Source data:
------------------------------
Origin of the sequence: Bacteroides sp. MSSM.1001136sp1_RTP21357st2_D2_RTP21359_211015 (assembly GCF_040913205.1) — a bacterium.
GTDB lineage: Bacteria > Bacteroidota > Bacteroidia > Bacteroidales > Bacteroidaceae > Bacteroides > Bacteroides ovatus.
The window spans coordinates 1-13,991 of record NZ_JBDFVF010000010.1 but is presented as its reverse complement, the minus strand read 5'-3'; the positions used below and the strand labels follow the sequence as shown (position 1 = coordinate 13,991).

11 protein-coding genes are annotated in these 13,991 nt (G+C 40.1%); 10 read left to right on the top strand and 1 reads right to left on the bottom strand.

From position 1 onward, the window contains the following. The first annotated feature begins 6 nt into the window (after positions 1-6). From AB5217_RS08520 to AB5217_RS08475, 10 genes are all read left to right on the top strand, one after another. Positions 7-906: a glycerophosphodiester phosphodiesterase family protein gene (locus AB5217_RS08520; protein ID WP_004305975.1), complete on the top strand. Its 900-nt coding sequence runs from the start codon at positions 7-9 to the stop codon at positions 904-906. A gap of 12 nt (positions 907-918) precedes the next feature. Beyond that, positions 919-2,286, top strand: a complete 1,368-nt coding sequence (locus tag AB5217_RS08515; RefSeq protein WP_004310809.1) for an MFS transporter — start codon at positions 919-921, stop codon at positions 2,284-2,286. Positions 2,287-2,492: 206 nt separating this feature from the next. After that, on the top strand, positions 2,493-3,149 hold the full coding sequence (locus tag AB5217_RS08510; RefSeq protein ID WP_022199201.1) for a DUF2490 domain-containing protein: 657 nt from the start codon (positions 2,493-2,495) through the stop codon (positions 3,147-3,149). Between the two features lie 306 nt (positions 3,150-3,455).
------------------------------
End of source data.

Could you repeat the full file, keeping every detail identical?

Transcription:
Origin of the sequence: Bacteroides sp. MSSM.1001136sp1_RTP21357st2_D2_RTP21359_211015 (assembly GCF_040913205.1) — a bacterium.
GTDB lineage: Bacteria > Bacteroidota > Bacteroidia > Bacteroidales > Bacteroidaceae > Bacteroides > Bacteroides ovatus.
The window spans coordinates 1-13,991 of record NZ_JBDFVF010000010.1 but is presented as its reverse complement, the minus strand read 5'-3'; the positions used below and the strand labels follow the sequence as shown (position 1 = coordinate 13,991).

11 protein-coding genes are annotated in these 13,991 nt (G+C 40.1%); 10 read left to right on the top strand and 1 reads right to left on the bottom strand.

From position 1 onward, the window contains the following. The first annotated feature begins 6 nt into the window (after positions 1-6). From AB5217_RS08520 to AB5217_RS08475, 10 genes are all read left to right on the top strand, one after another. Positions 7-906: a glycerophosphodiester phosphodiesterase family protein gene (locus AB5217_RS08520; protein ID WP_004305975.1), complete on the top strand. Its 900-nt coding sequence runs from the start codon at positions 7-9 to the stop codon at positions 904-906. A gap of 12 nt (positions 907-918) precedes the next feature. Beyond that, positions 919-2,286, top strand: a complete 1,368-nt coding sequence (locus tag AB5217_RS08515; RefSeq protein WP_004310809.1) for an MFS transporter — start codon at positions 919-921, stop codon at positions 2,284-2,286. Positions 2,287-2,492: 206 nt separating this feature from the next. After that, on the top strand, positions 2,493-3,149 hold the full coding sequence (locus tag AB5217_RS08510; RefSeq protein ID WP_022199201.1) for a DUF2490 domain-containing protein: 657 nt from the start codon (positions 2,493-2,495) through the stop codon (positions 3,147-3,149). Between the two features lie 306 nt (positions 3,150-3,455).